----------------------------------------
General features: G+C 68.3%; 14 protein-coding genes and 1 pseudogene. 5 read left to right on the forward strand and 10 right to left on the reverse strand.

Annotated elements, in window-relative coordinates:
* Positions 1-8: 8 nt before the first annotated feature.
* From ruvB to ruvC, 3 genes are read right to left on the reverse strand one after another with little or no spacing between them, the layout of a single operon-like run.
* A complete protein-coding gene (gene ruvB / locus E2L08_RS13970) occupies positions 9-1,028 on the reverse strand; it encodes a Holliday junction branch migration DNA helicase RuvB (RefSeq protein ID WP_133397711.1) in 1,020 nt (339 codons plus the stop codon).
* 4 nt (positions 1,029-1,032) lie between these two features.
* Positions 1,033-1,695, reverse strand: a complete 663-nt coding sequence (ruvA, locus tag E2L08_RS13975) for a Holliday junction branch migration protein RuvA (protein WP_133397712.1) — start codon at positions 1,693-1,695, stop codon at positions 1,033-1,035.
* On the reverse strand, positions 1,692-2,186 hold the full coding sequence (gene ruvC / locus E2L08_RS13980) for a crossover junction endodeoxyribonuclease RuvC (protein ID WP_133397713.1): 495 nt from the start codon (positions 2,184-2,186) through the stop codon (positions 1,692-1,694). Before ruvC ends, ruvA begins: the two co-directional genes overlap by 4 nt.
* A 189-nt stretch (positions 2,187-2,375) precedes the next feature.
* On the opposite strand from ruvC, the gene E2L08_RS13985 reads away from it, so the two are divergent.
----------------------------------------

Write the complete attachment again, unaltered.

General features: G+C 68.3%; 14 protein-coding genes and 1 pseudogene. 5 read left to right on the forward strand and 10 right to left on the reverse strand.

Annotated elements, in window-relative coordinates:
* Positions 1-8: 8 nt before the first annotated feature.
* From ruvB to ruvC, 3 genes are read right to left on the reverse strand one after another with little or no spacing between them, the layout of a single operon-like run.
* A complete protein-coding gene (gene ruvB / locus E2L08_RS13970) occupies positions 9-1,028 on the reverse strand; it encodes a Holliday junction branch migration DNA helicase RuvB (RefSeq protein ID WP_133397711.1) in 1,020 nt (339 codons plus the stop codon).
* 4 nt (positions 1,029-1,032) lie between these two features.
* Positions 1,033-1,695, reverse strand: a complete 663-nt coding sequence (ruvA, locus tag E2L08_RS13975) for a Holliday junction branch migration protein RuvA (protein WP_133397712.1) — start codon at positions 1,693-1,695, stop codon at positions 1,033-1,035.
* On the reverse strand, positions 1,692-2,186 hold the full coding sequence (gene ruvC / locus E2L08_RS13980) for a crossover junction endodeoxyribonuclease RuvC (protein ID WP_133397713.1): 495 nt from the start codon (positions 2,184-2,186) through the stop codon (positions 1,692-1,694). Before ruvC ends, ruvA begins: the two co-directional genes overlap by 4 nt.
* A 189-nt stretch (positions 2,187-2,375) precedes the next feature.
* On the opposite strand from ruvC, the gene E2L08_RS13985 reads away from it, so the two are divergent.